WSL rethinks its approach to big wave surfing

The World Surf League (WSL) has announced the end of the Big Wave Tour and its competitive format.

The professional surf circuit has decided to create a digital platform that will provide big wave surfing content based on four major pillars.

There will be the “Strike Missions” series, the Jaws Big Wave World Championships in Peahi, the Nazaré Tow Challenge and the Big Wave Awards.

In other words, the organization led by Sophie Goldschmidt will chase away swells rather than waiting for big waves to break in specific places.

WSL will follow swell patterns and deploy camera teams in the Eye of the Storm to showcase big wave surfing beyond the classic competition format.

These “Strike Missions” will be complemented by a paddle event at Jaws / Peahi and a towing competition at Praia do Norte de Nazaré.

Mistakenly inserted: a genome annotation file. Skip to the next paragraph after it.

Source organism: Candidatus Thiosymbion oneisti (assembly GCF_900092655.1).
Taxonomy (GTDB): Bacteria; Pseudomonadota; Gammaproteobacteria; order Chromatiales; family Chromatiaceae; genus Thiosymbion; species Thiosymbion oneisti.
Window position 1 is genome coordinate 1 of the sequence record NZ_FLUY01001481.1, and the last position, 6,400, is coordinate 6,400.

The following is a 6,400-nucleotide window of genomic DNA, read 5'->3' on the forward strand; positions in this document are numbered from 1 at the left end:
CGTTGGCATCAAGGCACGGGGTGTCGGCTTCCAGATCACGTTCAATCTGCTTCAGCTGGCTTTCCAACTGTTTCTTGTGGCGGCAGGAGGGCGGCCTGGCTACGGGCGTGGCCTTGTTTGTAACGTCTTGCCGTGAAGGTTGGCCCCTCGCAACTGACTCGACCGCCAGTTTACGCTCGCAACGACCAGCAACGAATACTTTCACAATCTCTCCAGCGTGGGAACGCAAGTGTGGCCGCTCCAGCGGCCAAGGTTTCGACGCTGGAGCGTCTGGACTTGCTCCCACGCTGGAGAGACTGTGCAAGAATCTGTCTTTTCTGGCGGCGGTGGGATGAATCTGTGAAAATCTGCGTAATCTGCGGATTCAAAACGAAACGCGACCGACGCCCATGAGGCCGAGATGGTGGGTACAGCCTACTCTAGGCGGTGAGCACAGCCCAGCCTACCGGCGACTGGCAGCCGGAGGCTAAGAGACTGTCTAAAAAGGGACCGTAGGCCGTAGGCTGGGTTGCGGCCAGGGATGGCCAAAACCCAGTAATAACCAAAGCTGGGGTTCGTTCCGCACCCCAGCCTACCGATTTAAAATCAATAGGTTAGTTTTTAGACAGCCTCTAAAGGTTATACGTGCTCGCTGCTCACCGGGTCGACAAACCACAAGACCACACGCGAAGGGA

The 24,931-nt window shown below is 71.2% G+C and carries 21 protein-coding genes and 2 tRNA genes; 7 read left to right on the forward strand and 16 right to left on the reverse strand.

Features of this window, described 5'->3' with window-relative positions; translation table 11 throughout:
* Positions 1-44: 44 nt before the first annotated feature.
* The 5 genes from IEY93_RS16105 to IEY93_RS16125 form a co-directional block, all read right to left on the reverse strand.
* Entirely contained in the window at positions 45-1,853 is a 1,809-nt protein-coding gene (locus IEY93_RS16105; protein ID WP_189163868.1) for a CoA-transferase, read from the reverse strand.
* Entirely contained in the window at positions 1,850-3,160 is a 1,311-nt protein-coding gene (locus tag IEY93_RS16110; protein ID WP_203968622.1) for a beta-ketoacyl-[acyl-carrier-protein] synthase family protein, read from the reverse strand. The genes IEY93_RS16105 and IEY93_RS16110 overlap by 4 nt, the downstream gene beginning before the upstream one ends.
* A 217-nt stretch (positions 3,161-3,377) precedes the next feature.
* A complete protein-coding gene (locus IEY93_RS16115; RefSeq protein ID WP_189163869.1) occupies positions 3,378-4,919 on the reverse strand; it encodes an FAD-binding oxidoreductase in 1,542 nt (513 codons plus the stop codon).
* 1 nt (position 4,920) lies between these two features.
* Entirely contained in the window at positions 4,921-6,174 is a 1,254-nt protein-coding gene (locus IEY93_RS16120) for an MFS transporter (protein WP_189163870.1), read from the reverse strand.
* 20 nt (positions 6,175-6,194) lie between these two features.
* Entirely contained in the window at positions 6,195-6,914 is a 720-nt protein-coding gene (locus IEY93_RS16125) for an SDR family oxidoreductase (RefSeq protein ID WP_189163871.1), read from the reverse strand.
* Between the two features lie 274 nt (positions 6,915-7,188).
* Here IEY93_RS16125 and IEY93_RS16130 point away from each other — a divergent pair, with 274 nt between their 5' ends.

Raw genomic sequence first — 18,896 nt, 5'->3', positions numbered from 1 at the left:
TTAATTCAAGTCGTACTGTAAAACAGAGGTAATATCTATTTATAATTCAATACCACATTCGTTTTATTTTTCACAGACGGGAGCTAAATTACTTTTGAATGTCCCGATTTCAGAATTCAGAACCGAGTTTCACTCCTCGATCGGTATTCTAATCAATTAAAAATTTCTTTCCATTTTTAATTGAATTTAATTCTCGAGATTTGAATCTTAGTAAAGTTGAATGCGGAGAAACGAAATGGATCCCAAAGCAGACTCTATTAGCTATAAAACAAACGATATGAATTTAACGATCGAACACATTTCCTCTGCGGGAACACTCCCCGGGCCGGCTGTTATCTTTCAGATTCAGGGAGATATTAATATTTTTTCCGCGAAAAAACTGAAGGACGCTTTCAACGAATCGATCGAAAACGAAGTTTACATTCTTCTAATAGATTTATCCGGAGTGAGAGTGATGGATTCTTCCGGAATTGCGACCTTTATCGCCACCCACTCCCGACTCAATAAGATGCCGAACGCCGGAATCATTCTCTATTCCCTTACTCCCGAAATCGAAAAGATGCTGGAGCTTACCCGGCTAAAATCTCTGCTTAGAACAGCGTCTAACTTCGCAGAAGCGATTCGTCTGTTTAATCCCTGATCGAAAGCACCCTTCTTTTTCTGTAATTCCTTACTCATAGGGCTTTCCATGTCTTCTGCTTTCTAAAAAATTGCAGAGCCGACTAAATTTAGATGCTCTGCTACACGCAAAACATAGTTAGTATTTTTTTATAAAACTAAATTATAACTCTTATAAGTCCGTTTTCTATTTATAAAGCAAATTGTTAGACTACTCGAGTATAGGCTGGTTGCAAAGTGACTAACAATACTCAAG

The waiting period for both competitions will start on November 1, 2019 and end on March 31, 2020.

Finally, achievements and accolades will be recognized at the annual Big Wave Awards.

The curse of the Mavericks

The bad news is that there won’t be a standalone event in Mavericks. After purchasing the license to run the show, WSL decided to abandon the iconic competition.

“The Mavericks will not continue as a WSL event due to various logistical challenges, as well as the inability to host the event over the past two seasons,” notes WSL.

However, the Big Wave Awards and the “Strike Missions” will likely feature waves on the infamous Northern California spot.

Goldschmidt and his team also started the Big Wave Development Fund. The initiative will develop safety in big waves and set up workshops and clinics that will improve athletes’ knowledge in this area.

“I think the new approach is going to reflect the reality and adaptability of big wave surfing. Incredible feats are happening all the time,” said Keala Kennelly.

“I am excited about the new direction of big wave surfing. We all have different courses and goals. It will make the discipline special because despite these differences we are all trying to achieve the same goals,” added Maya Gabeira. .

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